Matthew Ames, 38, was accused of cheating ethical investors out of fortunes through bogus ‘green’ schemes in order to fund a lavish lifestyle.
The company director jetted around the globe, stayed in luxury villas in the Caribbean and drove Lamborghinis on investors’ money, which he is alleged to have taken for schemes involving teak plantations in Sri Lanka and rainforest protection, while running the Investor Club and Forestry for Life.
But no land was ever purchased by Mr Ames’ two companies and no tree was ever planted, the court heard.
Giving evidence, investor David Middleton told jurors Mr Ames persuaded him to sell £75,000 in shares to plough into the Investor Club. This was after Mr Middleton had previously dealt with Mr Ames’s father’s property business, Harlequin.
Mr Middleton said: “Mr Ames contacted me out of the blue by phone and said he understood I was looking for finance and he that he may well be able to help me with that. He came to visit me and my wife, who is now deceased, in early 2009.
“He indicated that because we had shares at that time that dividends were being cut, because that was the start of the financial crash.
“At that time he was discussing the situation of investing in teak trees in Sri Lanka but he was saying that because he wasn’t regulated by the FSA he couldn’t buy it, but that he needed extra funds for land in Sri Lanka.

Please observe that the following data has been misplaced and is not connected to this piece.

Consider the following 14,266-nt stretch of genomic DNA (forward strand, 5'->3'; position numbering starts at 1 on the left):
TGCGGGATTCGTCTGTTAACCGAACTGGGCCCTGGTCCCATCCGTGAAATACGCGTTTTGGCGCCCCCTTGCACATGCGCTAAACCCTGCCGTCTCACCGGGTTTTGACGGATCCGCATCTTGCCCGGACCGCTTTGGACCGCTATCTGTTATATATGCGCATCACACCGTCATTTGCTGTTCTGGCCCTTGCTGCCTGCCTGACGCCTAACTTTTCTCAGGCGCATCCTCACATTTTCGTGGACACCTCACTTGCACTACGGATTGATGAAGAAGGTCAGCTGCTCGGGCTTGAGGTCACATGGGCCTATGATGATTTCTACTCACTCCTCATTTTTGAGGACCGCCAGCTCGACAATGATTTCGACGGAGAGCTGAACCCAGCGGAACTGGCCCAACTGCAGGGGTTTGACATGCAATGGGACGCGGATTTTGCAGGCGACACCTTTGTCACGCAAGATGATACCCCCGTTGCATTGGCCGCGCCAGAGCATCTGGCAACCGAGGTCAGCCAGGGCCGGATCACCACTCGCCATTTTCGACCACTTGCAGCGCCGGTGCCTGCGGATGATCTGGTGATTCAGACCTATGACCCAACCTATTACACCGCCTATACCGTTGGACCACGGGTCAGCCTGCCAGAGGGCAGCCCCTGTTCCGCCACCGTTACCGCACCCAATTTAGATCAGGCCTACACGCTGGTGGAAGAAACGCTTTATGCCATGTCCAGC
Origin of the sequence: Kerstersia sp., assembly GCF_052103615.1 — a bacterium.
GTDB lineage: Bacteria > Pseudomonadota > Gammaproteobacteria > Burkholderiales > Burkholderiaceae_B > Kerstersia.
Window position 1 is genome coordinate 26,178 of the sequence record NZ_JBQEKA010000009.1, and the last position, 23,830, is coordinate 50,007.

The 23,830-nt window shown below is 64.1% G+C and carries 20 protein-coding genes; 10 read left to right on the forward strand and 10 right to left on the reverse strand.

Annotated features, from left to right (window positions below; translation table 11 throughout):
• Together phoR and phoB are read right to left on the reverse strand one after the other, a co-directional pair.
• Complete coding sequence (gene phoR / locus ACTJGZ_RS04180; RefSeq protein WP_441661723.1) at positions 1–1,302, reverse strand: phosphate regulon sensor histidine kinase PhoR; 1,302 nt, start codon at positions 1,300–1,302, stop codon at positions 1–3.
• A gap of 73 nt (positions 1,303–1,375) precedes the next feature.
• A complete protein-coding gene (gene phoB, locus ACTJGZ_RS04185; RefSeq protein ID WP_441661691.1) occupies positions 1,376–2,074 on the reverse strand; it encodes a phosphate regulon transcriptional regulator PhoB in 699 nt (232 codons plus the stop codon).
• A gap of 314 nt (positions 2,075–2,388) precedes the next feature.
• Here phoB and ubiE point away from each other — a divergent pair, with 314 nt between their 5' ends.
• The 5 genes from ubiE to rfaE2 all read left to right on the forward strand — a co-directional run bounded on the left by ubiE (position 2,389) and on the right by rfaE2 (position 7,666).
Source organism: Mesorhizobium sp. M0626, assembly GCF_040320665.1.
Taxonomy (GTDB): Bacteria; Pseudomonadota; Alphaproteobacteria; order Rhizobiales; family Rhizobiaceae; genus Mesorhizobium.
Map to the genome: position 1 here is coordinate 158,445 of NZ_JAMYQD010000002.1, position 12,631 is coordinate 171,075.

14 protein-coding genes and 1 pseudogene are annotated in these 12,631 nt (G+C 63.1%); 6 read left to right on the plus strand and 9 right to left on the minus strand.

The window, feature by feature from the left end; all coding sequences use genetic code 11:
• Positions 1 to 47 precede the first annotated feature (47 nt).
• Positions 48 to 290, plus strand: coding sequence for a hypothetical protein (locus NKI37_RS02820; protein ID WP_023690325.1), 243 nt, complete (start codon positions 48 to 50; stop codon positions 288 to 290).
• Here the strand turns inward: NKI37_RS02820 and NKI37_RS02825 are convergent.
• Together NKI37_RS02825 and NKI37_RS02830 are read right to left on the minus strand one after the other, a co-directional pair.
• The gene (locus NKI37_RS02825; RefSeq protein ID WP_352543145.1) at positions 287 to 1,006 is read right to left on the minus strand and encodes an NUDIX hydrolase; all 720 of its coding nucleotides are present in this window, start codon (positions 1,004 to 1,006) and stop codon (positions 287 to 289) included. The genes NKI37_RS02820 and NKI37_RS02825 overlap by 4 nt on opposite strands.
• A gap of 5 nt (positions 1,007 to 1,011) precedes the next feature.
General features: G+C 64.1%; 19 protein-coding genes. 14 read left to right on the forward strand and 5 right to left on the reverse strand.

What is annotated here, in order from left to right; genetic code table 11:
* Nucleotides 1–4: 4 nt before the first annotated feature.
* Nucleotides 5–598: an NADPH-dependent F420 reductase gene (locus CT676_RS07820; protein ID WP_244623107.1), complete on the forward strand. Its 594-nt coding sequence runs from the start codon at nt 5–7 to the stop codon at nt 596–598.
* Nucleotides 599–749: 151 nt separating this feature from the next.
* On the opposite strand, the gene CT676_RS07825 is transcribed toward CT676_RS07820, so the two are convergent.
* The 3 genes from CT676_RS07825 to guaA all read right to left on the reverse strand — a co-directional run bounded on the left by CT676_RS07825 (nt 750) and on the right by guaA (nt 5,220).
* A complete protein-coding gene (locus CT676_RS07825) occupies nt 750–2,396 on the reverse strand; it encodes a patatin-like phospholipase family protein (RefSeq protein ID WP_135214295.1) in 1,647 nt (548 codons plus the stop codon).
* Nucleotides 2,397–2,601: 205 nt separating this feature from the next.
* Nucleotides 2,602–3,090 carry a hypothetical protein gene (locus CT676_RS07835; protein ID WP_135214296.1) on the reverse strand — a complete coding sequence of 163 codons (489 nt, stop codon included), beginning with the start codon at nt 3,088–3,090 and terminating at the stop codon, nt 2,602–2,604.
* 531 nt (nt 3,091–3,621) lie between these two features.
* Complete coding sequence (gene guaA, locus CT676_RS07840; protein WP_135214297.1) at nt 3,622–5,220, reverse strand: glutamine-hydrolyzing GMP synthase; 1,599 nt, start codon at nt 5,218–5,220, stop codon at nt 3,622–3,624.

“He suggested that if I sold my shares, money could be invested to buy land in Sri Lanka for the teak plantation.”
Ames eventually secured more than £1.1m in investments into the Investor Club by tricking punters into believing they were for teak tree plantations in Sri Lanka, the court heard.
Mr Middleton added that Mr Ames had even boasted to him in emails in 2009 that the teak market was outstripping the gold, oil, and stock markets.
In one email to Mr Middleton, Mr Ames wrote: ‘Teak is very similar to purchasing gold or oil and is not only outstripping the stock market but you also get organic growth with the product.
‘The teak market has outstripped the gold and oil markets.
‘I am investing in these trees personally and I have very strict criteria putting my money anywhere’.
Mr Middleton added that Mr Ames also offered him a high return rate of 15 percent a year on his original investment of £75,000 - equal to a return of £11,250 a year.
Jurors heard that Mr Ames used a Ponzi scheme to cover up the alleged fraud by repaying first in investors with new investors’ money.
Both Forestry For Life and Investor Club went bust in March 2011 with combined debts of more than £1.6m.
Mr Ames was arrested in September 2011 following a referral from the FSA to City of London Police’s specialist fraud unit.